Demystifying video games for parents
There’s no instruction manual for working video games into family life. But if you’re a parent, you don't have a choice, Axios Gaming author Stephen Totilo writes.
- Why it matters: Games can be fun hang-out spaces, digital canvases for creativity — and safe spaces for learning how to win, lose or chip away at a goal that might be hours, days or weeks away.
🧠 What you can do: The most important thing a grown-up can do when bringing games into a kid’s life — or, more likely, getting dragged by a kid — is to find ways to experience games with them.
- That doesn’t necessarily mean mastering Call of Duty.
- It does mean introducing gaming to a child as something they do with an older sibling or guardian. That will help instill healthy habits about what they play, how long they play and what they get out of it.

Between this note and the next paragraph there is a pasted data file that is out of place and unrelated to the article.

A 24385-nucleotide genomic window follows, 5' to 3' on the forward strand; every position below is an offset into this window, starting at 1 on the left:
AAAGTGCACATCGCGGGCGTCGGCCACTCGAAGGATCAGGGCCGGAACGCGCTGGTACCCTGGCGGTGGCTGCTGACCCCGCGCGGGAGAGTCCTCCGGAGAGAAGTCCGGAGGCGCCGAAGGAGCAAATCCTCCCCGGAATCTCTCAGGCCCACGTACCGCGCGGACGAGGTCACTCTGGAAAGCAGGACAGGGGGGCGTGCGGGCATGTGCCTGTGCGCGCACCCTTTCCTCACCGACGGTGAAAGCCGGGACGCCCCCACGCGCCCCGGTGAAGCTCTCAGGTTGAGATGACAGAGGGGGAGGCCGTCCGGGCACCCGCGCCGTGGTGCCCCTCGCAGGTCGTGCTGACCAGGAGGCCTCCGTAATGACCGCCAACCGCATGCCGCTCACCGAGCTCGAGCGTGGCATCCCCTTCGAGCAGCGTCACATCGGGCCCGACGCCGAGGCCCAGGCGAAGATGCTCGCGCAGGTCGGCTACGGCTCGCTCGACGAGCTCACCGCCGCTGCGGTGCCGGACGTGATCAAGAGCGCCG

⚠️ Safety tips: Check console settings to limit options for voice chat.
- Remind kids to be as careful around online strangers as they are in real life.
🪜 Next steps: Many video games include options to play together — or lend themselves to taking turns.
- Great for two: Nintendo stalwarts Mario Kart for friendly anyone-can-win competition ... Overcooked for hectic cooperative cooking ... Minecraft as a virtual Lego set … PowerWash Simulator for some very satisfying cleaning.
Go deeper: Search ESRB.org (Entertainment Software Rating Board) for game ratings.